Businesses that want to grow have three options when they need funding
Sometimes, life throws unexpected expenses at a business: there is a sudden need for a new vehicle, team member or marketing drive. If the money is not in the bank (or it’s been earmarked for something more important) what does a business owner do?
“We all know the old saying, you have to speculate to accumulate,” says Daire Burke, Head of Canada at Swoop.
“Buying a tractor is a great example of how finance can be used by a business investing in itself to achieve its potential: it doesn’t matter how good the crops are, and how keen the customer is to buy them, if you need a tractor to harvest them, you have to spend the money and buy a tractor.”
With the country looking ahead to the end of Covid restrictions, businesses are hoping to cash in on the optimism of customers and find opportunities for growth. To do that, Daire says, they need to find funding:
“You can tell when a business has got it right: the equipment works, there are enough staff, there is a sense of optimism. The businesses that are going places are the ones that have mastered the art of finding the money for the things that will truly add value to a business.”
There are three ways of funding a business: grants, debt and equity. Swoop is a platform that gives business owners visibility of their options, lets them know the products for which they are qualified before they apply, and makes the application process fast and easy.
“Grants are a great source of funding because you don’t have to pay them back,” says Daire. Offered by national and regional governments, grants can be industry specific, such as grants aimed at agribusiness, situational, such as the help given to businesses affected by enforced Covid shutdowns, or for specific projects, such as reducing a company’s carbon emissions. Daire says:
“You’ll often find that grant money needs to be matched by funds from elsewhere, but even so, they are a way of increasing our spending power as a business.”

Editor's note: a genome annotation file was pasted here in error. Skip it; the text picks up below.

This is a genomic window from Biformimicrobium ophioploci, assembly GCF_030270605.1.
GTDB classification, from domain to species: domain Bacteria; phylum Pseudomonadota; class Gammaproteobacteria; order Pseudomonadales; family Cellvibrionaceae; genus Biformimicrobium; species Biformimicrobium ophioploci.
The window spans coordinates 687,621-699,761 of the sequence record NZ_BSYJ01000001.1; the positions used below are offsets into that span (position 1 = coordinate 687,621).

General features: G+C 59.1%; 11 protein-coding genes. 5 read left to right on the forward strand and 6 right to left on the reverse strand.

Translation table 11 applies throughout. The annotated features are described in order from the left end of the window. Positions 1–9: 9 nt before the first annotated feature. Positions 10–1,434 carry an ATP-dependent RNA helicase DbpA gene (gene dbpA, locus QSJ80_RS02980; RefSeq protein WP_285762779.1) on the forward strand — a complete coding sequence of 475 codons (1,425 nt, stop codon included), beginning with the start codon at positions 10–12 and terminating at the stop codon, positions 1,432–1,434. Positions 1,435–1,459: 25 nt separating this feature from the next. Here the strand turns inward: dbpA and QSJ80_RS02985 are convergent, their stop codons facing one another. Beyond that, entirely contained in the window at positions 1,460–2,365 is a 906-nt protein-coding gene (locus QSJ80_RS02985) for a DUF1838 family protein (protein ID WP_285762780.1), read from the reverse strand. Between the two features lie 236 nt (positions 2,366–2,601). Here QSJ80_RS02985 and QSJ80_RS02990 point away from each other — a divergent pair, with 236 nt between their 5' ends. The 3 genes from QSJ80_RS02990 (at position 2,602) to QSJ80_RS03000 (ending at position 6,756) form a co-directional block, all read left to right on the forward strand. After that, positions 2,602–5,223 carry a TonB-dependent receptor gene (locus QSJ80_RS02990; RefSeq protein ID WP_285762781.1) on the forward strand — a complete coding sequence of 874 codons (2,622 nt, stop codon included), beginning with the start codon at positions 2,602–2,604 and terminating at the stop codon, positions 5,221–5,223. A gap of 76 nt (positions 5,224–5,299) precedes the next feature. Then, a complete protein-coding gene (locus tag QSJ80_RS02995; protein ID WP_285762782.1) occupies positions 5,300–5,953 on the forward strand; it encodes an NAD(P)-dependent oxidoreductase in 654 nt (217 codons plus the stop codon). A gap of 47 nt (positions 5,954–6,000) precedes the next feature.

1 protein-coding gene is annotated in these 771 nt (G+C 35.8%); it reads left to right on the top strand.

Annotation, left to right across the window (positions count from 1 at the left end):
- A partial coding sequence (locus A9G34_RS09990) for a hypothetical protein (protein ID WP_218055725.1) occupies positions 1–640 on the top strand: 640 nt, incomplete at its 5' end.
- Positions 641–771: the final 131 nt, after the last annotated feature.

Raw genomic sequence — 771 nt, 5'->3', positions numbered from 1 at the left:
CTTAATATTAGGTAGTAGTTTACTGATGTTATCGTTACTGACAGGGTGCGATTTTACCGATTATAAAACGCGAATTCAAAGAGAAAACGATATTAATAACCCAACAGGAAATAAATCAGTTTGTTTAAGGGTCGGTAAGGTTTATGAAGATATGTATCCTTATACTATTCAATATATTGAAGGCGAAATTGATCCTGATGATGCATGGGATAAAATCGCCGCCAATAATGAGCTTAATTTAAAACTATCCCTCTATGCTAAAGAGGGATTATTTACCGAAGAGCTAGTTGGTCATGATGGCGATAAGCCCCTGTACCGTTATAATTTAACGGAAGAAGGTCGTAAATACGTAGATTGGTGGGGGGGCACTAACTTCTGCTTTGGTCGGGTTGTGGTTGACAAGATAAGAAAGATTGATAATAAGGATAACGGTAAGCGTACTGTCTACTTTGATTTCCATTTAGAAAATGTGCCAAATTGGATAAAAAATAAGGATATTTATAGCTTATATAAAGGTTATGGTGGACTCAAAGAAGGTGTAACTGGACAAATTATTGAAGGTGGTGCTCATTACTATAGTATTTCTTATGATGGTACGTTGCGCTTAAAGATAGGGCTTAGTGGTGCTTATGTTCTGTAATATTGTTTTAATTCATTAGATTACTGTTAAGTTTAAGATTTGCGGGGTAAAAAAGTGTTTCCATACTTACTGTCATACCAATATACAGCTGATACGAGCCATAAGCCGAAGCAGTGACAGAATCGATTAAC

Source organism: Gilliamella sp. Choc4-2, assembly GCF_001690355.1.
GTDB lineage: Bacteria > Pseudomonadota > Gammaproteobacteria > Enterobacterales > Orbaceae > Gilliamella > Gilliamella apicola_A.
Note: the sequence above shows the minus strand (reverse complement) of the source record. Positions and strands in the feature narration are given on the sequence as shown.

Visit the Swoop grant finder tool here
Finance is a broader term that covers a huge range of products from unsecured loans to commercial mortgages. Daire says that customers have more choices today than ever before:
“It used to be that if your bank wouldn’t lend, you couldn’t borrow. Over the last few years, embedded finance offerings, digital banks, FinTech lenders and online marketplaces have blown open the options with a range of innovative products. You’ll find specialist loans for farm equipment and merchant cash advances that you don’t pay back unless you’re doing the business to pay for it.”
There are now thousands of loan products available to customers, many of them geared to fixing a specific problem. Asset finance can help a business equip itself with everything from desks to machinery, short term loans can cover tax bills for seasonal businesses and credit cards can be issued to cover expenses for staff in the field.
Learn more about innovative finance products and find out how much you could borrow here
Equity is the last of the major options for raising funding. If you’ve seen Shark Tank, you’ll be familiar with the idea of an investor giving a business a lump sum in exchange for a share of the ownership of the company. Daire says that there is more to raising equity than you see on the show:
“The basic concept is the same but in real life, there is a lot more that goes into it. You’ll need to put together a pitch deck so that potential investors can get a feel for the business. It’s also a longer process than walking into a room and getting the money on a handshake. Often investors are giving more than money; they bring mentorship, industry knowledge and experience of running a business that a founder may not have.”
Getting equity funding can be a long journey and it helps to have fellow travellers who know the way. Swoop has an experienced team that can help you get your business in shape, investor-ready and introduce you to firms looking to make investments.
Find out more about how Swoop helps businesses secure equity funding here
Daire says that the Swoop story is one of walking the talk:
“Swoop’s founder, Andrea Reynolds, built a career on finding funding for growing businesses. Swoop has grown fast – we’re in London, Dublin, Sydney and Toronto because we’ve used a blend of government grants, debt and equity funding. Swoop’s platform is really built to take away the guesswork from funding a business – we have worked hard to put everything a founder needs to know in one place, then we make it easy to make the right choice and apply for the products that the founder needs to achieve their ambition.”